Wednesday, May 29, 2013
Storyboarding the Gang Cartoon
Seventy years ago you could do a cartoon with nothing but a rabbit and a hunter and everybody loved it. No more. Something about modern life requires many people on the screen at the same time. A frame with only two characters in it now seems empty...desolate...icy...loveless. At least that's what employers believe.
If you're dismayed by this then cheer up! Help is on the way! Theory Corner offers you this lesson in storyboarding what I call the gang cartoon (gang = ridiculously crowded). The panels are unrelated, there's no story being told here. I'm just putting up suggestions for organizing the kind of crowd that modern cartoons require.
The organizing principal in a gang cartoon is fairly simple. In each set-up the crowd confronts a single speaker. I call that speaker (my term) the "solo confronter."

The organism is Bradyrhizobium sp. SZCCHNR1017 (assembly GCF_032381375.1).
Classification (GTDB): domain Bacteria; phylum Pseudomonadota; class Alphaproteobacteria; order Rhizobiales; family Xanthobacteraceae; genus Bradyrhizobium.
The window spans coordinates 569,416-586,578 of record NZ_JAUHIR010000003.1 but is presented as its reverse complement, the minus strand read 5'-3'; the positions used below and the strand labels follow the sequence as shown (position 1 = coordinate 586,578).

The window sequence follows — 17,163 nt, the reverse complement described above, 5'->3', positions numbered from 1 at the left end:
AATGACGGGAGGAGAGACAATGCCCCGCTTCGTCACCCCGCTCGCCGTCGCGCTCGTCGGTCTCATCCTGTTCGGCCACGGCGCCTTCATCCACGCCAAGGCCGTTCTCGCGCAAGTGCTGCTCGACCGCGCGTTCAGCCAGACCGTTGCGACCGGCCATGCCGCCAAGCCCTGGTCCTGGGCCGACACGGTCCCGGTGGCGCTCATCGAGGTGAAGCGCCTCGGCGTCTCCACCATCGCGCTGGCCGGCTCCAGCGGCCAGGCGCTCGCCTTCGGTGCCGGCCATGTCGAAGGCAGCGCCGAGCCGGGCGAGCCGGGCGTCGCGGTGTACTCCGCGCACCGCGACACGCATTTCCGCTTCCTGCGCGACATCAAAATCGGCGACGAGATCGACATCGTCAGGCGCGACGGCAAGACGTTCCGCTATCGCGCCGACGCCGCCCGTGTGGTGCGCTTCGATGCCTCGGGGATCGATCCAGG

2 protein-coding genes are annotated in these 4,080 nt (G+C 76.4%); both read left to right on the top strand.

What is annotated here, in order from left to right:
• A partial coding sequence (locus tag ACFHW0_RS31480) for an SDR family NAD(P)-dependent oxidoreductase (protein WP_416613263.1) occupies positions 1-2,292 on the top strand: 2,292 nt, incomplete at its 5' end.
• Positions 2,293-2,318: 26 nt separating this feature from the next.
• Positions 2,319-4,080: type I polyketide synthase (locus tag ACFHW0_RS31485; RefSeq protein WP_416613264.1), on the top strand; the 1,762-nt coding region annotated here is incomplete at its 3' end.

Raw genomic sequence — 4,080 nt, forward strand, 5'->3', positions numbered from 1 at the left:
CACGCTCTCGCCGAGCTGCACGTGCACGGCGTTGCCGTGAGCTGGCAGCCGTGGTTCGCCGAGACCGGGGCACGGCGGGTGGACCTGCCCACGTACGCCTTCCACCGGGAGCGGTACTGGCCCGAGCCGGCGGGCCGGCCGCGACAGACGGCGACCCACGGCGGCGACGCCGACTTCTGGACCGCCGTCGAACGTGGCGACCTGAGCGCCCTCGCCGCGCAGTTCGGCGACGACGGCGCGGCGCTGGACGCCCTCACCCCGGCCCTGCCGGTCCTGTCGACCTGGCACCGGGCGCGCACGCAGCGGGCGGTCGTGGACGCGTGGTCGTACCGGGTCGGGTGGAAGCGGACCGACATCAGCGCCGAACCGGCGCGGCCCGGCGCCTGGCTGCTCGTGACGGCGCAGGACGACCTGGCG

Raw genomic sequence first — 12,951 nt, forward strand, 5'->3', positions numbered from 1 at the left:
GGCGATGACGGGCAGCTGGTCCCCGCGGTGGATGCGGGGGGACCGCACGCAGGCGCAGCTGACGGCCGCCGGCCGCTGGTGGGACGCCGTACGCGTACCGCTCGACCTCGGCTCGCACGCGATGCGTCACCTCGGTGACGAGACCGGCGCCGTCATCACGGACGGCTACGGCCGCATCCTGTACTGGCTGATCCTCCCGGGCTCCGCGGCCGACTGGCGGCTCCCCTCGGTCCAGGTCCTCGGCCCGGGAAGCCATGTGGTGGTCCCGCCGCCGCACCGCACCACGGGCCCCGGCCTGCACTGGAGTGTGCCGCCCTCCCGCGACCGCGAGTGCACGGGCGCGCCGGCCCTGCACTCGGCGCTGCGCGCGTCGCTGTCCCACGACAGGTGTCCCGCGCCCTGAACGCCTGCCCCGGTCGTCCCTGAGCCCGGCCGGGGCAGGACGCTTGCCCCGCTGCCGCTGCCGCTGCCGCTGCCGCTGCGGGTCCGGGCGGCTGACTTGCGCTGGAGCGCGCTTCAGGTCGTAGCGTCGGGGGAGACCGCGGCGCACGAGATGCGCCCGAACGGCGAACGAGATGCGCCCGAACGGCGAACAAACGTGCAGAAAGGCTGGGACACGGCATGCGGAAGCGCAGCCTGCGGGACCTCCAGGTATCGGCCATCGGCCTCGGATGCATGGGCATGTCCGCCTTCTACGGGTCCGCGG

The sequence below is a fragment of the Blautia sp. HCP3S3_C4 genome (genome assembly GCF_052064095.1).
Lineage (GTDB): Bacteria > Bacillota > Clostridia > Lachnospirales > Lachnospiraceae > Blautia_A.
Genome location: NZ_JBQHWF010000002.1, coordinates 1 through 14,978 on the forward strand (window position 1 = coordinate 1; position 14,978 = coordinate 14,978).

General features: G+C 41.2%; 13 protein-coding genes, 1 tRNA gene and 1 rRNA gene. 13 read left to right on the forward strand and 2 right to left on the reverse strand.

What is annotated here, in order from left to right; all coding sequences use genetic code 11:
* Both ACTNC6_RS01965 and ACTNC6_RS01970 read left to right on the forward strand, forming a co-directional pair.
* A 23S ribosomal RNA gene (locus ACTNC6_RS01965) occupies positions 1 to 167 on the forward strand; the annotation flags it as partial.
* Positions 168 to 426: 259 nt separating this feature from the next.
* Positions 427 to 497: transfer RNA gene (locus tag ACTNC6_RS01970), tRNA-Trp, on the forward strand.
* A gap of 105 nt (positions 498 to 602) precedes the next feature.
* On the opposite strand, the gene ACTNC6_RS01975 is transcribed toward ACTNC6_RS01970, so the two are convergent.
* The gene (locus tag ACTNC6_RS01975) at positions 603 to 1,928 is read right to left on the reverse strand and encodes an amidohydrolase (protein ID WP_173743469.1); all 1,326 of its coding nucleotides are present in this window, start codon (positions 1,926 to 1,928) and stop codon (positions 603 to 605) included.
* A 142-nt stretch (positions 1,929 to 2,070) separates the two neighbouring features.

In panel "A" we see a flying (i.e. downshot) perpendicular doublet/triplet wedgie (i.e. group} facing a reverse (back shot) solo confronter. In panel "B" we see two flanking triplet wedgies, also both facing the forward solo confronter.
In panel "C" a triplet wedgie confronts a reverse solo confronter with a few neutral "pawns" present as a sort of garnish.
Panel "D" shows two flying doublet wedgies facing a reverse solo confronter. Got the hang of it now? If so, you're ready for the grand finale in panel "E" below....
Panel "E" shows a cascading, right to left flying tsunami octet facing a forward solo confronter. Now THAT'S professional staging!